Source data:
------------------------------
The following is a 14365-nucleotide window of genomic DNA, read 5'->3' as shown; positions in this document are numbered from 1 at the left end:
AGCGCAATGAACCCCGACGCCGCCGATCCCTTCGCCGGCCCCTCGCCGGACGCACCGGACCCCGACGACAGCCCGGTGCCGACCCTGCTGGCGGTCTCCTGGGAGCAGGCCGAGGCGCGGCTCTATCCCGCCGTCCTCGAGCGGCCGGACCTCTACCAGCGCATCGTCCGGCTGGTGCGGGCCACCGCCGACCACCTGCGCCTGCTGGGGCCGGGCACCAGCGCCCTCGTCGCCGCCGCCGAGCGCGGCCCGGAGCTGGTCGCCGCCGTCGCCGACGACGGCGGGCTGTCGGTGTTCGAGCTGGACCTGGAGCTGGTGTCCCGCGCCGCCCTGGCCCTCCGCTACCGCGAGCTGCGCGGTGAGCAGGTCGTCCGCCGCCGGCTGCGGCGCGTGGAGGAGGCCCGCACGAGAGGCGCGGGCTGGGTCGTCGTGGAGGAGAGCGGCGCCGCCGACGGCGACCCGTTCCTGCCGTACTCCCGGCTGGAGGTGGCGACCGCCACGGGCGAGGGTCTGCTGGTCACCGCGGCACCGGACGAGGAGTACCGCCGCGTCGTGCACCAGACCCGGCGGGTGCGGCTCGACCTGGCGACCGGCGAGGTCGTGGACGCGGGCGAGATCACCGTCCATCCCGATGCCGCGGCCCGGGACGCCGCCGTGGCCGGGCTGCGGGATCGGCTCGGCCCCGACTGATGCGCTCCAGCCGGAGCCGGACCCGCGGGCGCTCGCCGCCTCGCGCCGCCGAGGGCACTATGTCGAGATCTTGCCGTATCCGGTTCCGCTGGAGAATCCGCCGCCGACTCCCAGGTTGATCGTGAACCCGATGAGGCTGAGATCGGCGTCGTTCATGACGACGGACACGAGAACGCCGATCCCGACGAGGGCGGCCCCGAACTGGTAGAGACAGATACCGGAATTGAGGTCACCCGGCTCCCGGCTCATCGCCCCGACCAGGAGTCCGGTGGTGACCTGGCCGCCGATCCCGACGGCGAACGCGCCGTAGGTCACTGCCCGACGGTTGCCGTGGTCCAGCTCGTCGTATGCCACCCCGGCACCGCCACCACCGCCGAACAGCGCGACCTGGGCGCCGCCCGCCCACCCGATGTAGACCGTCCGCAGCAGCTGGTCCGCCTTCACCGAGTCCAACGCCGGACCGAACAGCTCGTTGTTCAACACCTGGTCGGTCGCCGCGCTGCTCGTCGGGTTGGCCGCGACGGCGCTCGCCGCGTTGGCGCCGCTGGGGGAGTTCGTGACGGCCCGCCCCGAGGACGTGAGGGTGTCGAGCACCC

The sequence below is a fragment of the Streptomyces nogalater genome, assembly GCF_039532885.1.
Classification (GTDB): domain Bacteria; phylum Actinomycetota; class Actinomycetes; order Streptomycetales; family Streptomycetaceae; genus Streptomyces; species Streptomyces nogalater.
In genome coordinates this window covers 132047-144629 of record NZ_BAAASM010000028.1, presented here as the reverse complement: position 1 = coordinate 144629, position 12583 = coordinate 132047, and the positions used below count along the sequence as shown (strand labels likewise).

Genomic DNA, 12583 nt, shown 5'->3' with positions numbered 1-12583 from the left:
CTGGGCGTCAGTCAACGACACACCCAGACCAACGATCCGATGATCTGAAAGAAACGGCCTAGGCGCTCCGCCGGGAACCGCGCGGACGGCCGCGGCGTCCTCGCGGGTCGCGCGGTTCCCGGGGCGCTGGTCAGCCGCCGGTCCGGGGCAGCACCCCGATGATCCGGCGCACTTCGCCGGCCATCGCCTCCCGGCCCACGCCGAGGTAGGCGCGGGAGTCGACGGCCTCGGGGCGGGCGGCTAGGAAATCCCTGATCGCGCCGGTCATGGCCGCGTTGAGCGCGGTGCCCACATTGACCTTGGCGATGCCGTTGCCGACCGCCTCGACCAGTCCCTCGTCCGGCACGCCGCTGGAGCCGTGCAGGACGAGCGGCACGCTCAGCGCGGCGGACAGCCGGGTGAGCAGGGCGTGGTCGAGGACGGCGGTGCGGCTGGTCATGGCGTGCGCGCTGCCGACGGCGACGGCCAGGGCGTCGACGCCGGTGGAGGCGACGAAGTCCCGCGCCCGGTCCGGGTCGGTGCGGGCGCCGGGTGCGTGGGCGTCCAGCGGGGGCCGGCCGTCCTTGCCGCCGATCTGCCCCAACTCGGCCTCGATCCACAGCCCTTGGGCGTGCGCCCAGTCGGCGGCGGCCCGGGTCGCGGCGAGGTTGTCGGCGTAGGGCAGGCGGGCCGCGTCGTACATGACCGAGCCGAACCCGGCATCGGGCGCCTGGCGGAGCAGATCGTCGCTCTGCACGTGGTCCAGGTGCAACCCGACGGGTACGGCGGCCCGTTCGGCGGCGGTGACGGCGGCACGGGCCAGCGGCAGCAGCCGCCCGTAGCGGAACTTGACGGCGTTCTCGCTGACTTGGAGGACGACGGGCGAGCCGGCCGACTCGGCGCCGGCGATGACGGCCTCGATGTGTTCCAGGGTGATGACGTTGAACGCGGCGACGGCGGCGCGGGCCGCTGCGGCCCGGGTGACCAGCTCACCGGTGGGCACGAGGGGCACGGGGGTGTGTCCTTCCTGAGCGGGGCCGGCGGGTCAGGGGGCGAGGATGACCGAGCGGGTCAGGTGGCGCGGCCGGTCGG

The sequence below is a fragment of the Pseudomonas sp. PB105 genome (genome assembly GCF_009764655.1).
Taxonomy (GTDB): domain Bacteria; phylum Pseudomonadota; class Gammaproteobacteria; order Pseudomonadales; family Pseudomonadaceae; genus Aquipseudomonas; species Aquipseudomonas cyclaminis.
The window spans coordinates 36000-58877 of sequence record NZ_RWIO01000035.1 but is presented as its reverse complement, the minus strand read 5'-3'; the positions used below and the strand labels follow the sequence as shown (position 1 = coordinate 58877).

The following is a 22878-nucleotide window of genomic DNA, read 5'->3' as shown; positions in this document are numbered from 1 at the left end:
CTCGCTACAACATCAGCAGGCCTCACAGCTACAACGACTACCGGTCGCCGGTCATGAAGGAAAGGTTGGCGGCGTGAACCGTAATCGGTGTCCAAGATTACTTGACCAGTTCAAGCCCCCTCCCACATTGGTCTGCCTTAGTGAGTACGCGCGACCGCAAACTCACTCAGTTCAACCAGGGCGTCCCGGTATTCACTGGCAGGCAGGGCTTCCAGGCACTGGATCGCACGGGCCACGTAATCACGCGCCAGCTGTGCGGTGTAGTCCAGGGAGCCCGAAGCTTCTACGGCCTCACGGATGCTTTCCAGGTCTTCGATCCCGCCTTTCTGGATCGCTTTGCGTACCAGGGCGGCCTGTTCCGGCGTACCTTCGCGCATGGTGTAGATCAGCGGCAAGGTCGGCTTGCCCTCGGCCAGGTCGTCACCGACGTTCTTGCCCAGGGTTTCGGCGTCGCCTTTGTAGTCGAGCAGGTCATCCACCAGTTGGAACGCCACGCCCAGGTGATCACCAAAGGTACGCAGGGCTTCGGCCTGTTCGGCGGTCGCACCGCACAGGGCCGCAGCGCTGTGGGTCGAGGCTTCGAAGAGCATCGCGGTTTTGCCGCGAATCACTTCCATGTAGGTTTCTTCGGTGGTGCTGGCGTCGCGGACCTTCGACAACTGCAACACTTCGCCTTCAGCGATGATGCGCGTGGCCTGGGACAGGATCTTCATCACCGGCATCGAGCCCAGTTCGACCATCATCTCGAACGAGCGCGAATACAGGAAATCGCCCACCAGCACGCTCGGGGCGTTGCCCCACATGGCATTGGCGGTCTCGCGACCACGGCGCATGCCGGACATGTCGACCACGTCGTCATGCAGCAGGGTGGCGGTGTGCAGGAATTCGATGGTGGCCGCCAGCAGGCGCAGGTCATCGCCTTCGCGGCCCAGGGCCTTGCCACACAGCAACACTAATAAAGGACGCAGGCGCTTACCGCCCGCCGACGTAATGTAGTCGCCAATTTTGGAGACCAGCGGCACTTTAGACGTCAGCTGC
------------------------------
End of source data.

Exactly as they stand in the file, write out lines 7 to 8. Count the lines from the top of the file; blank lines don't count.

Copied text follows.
CTGGGCGTCAGTCAACGACACACCCAGACCAACGATCCGATGATCTGAAAGAAACGGCCTAGGCGCTCCGCCGGGAACCGCGCGGACGGCCGCGGCGTCCTCGCGGGTCGCGCGGTTCCCGGGGCGCTGGTCAGCCGCCGGTCCGGGGCAGCACCCCGATGATCCGGCGCACTTCGCCGGCCATCGCCTCCCGGCCCACGCCGAGGTAGGCGCGGGAGTCGACGGCCTCGGGGCGGGCGGCTAGGAAATCCCTGATCGCGCCGGTCATGGCCGCGTTGAGCGCGGTGCCCACATTGACCTTGGCGATGCCGTTGCCGACCGCCTCGACCAGTCCCTCGTCCGGCACGCCGCTGGAGCCGTGCAGGACGAGCGGCACGCTCAGCGCGGCGGACAGCCGGGTGAGCAGGGCGTGGTCGAGGACGGCGGTGCGGCTGGTCATGGCGTGCGCGCTGCCGACGGCGACGGCCAGGGCGTCGACGCCGGTGGAGGCGACGAAGTCCCGCGCCCGGTCCGGGTCGGTGCGGGCGCCGGGTGCGTGGGCGTCCAGCGGGGGCCGGCCGTCCTTGCCGCCGATCTGCCCCAACTCGGCCTCGATCCACAGCCCTTGGGCGTGCGCCCAGTCGGCGGCGGCCCGGGTCGCGGCGAGGTTGTCGGCGTAGGGCAGGCGGGCCGCGTCGTACATGACCGAGCCGAACCCGGCATCGGGCGCCTGGCGGAGCAGATCGTCGCTCTGCACGTGGTCCAGGTGCAACCCGACGGGTACGGCGGCCCGTTCGGCGGCGGTGACGGCGGCACGGGCCAGCGGCAGCAGCCGCCCGTAGCGGAACTTGACGGCGTTCTCGCTGACTTGGAGGACGACGGGCGAGCCGGCCGACTCGGCGCCGGCGATGACGGCCTCGATGTGTTCCAGGGTGATGACGTTGAACGCGGCGACGGCGGCGCGGGCCGCTGCGGCCCGGGTGACCAGCTCACCGGTGGGCACGAGGGGCACGGGGGTGTGTCCTTCCTGAGCGGGGCCGGCGGGTCAGGGGGCGAGGATGACCGAGCGGGTCAGGTGGCGCGGCCGGTCGG

The sequence below is a fragment of the Pseudomonas sp. PB105 genome (genome assembly GCF_009764655.1).